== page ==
The Kona can come equipped with today’s newest safety and semi-autonomous-driving features such as Lane Keeping Assist, blind spot warnings and systems that can avoid accidents and sense pedestrians.
It also comes standard with a seven-inch “floating” touchscreen on the center of the dash, including both Android Auto and Apple CarPlay connectivity to keep your smartphone connected.

The Hyundai Kona looks sleeker than many of its crossover competitors, especially up front with its elongated headlights and large grille.

Its driving dynamics, while not exactly sports-sedan-like, still feel like a cut above most of its compact crossover competitors. It rides on an all-new platform designed not just to maximize interior space but to deliver enjoyable handling characteristics.
Its underfloor layout packages the all-wheel-drive and exhaust components in a way that reduces the intrusion of a central tunnel into occupant space, something that really makes a difference. The same thing applies to its rear suspension design, which is tucked down low to create the most back seat and cargo volume possible.
My tester was not the most fun-to-drive Kona. Its naturally aspirated, 2.0-liter engine and 17-inch wheels combined to make it feel surefooted and reasonably quick, but not as enjoyable as ones with the more driver-focused powertrain: a 1.6-liter turbocharged engine coupled to a seven-speed, dual-clutch transmission.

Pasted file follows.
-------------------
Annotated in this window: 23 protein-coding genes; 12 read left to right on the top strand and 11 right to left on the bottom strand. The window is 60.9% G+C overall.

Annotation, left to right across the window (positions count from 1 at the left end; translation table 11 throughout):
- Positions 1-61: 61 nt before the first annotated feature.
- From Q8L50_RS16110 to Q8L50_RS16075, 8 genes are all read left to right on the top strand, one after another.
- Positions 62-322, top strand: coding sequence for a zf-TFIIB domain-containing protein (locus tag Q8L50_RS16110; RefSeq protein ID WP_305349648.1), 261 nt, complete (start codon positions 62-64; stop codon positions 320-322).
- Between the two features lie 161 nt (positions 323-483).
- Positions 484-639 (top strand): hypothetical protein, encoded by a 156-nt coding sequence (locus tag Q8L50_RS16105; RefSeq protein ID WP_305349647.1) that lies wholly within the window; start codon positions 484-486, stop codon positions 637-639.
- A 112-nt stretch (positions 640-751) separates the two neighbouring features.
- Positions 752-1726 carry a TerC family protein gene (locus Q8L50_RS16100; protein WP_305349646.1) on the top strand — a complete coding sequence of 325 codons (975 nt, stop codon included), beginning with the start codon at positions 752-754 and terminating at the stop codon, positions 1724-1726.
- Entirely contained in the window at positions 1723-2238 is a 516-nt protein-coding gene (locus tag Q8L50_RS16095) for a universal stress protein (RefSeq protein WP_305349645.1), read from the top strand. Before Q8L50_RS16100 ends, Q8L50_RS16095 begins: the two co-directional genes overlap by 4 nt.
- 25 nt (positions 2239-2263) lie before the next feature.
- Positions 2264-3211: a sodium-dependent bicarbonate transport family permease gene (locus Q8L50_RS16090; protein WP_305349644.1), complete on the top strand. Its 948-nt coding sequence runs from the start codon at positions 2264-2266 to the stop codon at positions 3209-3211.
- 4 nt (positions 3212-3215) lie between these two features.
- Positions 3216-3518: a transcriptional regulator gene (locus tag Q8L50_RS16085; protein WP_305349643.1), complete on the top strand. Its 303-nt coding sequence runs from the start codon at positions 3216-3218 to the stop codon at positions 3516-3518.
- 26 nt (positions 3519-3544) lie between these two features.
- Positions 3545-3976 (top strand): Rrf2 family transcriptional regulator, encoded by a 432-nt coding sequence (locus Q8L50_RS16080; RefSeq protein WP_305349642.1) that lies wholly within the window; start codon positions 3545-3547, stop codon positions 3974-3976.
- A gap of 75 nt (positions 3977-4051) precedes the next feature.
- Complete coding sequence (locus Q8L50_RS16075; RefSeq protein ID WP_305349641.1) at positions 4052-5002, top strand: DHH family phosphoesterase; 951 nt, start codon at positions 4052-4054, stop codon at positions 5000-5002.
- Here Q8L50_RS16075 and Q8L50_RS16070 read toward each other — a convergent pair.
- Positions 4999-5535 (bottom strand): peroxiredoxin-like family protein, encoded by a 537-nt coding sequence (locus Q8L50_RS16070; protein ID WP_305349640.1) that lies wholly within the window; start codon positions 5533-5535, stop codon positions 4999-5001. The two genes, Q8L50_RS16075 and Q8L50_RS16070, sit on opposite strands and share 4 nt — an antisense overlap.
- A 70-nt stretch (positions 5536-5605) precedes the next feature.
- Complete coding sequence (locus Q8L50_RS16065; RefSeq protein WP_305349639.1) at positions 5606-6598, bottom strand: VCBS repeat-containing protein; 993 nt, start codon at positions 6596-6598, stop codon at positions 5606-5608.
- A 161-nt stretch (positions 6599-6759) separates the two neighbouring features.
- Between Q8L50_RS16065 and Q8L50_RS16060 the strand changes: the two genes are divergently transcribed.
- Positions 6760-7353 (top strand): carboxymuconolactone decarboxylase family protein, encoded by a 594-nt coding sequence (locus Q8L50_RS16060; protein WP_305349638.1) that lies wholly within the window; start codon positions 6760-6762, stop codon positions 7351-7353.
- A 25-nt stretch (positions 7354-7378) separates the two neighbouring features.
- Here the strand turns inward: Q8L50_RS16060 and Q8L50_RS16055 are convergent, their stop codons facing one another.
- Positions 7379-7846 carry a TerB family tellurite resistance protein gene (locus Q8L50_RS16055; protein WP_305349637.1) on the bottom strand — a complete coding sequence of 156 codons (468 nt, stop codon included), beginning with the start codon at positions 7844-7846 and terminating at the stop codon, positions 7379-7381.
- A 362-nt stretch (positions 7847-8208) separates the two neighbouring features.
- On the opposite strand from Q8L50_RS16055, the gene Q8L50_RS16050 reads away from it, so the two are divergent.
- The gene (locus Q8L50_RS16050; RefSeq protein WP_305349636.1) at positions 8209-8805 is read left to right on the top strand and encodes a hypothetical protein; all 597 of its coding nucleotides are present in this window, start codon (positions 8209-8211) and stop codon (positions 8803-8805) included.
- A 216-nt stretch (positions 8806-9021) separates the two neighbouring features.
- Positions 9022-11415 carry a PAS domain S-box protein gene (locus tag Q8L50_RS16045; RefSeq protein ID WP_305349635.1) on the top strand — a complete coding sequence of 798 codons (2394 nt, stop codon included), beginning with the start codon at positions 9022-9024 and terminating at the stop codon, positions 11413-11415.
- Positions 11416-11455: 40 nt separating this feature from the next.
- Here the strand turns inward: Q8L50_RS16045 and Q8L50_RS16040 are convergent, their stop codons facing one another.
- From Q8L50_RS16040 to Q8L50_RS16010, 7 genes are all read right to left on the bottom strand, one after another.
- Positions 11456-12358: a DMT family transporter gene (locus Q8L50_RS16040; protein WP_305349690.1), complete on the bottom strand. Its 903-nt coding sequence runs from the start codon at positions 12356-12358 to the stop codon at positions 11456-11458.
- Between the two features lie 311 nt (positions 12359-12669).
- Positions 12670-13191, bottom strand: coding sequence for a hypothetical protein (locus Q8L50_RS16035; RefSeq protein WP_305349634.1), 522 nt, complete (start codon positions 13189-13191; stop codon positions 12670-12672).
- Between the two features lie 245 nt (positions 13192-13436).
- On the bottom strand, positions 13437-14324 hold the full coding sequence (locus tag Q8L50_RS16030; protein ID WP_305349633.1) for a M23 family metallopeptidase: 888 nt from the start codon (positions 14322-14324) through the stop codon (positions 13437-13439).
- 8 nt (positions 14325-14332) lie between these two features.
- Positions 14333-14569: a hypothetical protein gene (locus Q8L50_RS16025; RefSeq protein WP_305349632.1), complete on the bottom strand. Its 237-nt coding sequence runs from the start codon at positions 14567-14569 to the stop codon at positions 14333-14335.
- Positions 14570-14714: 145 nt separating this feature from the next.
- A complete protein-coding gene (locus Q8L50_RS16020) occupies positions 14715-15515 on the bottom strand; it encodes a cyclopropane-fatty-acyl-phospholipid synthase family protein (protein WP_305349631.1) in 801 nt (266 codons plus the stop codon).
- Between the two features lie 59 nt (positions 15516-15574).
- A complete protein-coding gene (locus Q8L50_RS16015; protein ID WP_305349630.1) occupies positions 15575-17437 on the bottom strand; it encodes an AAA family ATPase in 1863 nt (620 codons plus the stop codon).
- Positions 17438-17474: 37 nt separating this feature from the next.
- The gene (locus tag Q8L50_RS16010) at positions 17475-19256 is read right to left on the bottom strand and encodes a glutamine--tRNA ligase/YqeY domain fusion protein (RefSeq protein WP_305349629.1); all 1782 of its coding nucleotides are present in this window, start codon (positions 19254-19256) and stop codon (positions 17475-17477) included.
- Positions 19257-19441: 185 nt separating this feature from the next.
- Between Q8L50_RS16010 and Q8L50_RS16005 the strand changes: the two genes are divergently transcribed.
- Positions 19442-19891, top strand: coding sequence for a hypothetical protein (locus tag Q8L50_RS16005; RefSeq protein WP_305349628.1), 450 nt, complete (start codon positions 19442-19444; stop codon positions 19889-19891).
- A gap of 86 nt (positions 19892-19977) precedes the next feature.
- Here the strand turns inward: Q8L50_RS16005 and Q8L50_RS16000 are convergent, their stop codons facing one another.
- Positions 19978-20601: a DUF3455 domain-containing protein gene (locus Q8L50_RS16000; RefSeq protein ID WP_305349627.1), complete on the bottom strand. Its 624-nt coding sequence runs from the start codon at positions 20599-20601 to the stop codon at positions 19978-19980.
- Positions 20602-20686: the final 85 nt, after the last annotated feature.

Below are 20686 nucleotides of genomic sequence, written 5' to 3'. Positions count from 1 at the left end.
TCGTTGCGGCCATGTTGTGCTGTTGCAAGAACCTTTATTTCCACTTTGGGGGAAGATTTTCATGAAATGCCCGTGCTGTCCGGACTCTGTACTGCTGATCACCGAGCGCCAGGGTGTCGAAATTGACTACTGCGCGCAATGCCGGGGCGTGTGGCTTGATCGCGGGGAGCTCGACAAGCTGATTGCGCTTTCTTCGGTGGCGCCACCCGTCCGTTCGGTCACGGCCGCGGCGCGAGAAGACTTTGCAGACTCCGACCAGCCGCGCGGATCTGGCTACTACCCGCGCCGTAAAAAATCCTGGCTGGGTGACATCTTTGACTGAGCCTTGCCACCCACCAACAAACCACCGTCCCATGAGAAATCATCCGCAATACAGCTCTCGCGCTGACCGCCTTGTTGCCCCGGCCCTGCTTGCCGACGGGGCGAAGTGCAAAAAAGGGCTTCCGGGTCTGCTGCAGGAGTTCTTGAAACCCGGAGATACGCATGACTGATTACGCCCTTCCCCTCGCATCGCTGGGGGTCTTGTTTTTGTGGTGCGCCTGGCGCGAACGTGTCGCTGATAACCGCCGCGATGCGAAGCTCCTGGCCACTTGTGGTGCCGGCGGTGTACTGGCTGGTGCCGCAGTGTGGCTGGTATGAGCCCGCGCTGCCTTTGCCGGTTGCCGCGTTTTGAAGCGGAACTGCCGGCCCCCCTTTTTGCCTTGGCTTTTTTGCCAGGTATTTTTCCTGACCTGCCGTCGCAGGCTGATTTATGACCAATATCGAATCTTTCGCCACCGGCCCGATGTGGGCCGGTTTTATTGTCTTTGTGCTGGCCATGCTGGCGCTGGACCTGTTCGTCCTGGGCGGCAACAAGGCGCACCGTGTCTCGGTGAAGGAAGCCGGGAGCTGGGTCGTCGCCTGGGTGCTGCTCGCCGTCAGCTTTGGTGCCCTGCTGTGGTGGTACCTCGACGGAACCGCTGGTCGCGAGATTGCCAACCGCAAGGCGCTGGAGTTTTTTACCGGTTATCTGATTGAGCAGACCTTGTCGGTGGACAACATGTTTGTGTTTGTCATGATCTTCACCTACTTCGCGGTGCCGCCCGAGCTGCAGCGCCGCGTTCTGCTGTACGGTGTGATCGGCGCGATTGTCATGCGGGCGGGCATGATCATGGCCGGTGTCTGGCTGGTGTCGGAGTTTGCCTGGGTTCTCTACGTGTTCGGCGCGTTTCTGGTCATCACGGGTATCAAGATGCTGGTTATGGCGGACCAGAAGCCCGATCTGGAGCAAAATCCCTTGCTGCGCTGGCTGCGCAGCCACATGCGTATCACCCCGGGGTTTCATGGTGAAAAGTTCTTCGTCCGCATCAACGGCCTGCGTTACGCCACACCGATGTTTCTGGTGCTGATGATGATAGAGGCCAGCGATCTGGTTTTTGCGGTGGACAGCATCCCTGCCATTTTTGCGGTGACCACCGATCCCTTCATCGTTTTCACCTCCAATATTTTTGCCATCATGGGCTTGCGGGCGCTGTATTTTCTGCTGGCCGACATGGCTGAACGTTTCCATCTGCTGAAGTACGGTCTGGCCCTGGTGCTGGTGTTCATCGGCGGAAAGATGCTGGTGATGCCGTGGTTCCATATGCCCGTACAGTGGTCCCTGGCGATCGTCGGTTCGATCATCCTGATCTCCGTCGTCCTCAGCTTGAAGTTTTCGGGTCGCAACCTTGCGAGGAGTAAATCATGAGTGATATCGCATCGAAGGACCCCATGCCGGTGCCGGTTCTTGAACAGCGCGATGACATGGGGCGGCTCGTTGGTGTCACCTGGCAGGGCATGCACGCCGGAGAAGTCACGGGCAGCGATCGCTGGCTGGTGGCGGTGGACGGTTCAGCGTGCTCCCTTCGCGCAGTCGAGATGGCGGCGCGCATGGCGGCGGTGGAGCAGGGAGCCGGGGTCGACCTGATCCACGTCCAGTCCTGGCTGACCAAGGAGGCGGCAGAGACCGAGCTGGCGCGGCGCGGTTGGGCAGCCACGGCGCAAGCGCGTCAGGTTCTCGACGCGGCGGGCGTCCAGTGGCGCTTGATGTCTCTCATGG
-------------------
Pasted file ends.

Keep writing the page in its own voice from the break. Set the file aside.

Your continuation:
Throw in some 18-inch wheels, and the turbocharged Kona — like the one I drove last year — feels dramatically more connected to the road and responsive than the 2.0-liter version. It’s a stunning difference, but not all drivers will need or even appreciate it.

Technology is easy to access in the Kona’s cabin. A seven-inch touchscreen with Apple CarPlay and Android Auto comes standard.

There were no substantial changes made, or needed, for 2019. It still feels very competent amid an ocean of well-engineered, heavily marketed crossover competitors.
One notable omission: the 2018 and 2019 Kona do not offer radar cruise control, an increasingly common feature even on compact cars. Hyundai will fix this starting in the 2020 model year with its newly developed Smart Cruise Control system, which uses radar sensors to maintain a set distance from the vehicle in front of you.
Pricing for the 2019 Kona starts just under $20,000. The turbocharged version starts at $25,550 with the front-wheel drive, or an additional $1,400 with all-wheel drive.
The lineup tops out with the special, well-equipped Iron Man edition at $31,950 including AWD and the turbocharged powertrain.

At A Glance

What was tested? 2019 Hyundai Kona SEl AWD ($23,200). Options: Tech package ($1,600), carpeted floor mats ($125). Price as tested (including $1,045 destination charge): $25,970
Wheelbase: 102.4 in.
Length: 164 in.
Width: 70.9 in.
Height: 61 in.
Engine: 2.0-liter four cylinder (147 hp, 132 lbs.-ft.)
Transmission: Six-speed automatic
Fuel economy: 25 city, 30 highway

Style: 8
Performance: 7
Price: 7
Handling: 7
Ride: 6
Comfort: 6
Quality: 7
Overall: 7

Why buy it?
The Kona offers more style and driver-focused appeal than the average crossover, with a choice of two efficient powertrains. Its standard tech features are impressive for the price.

Posted in Hyundai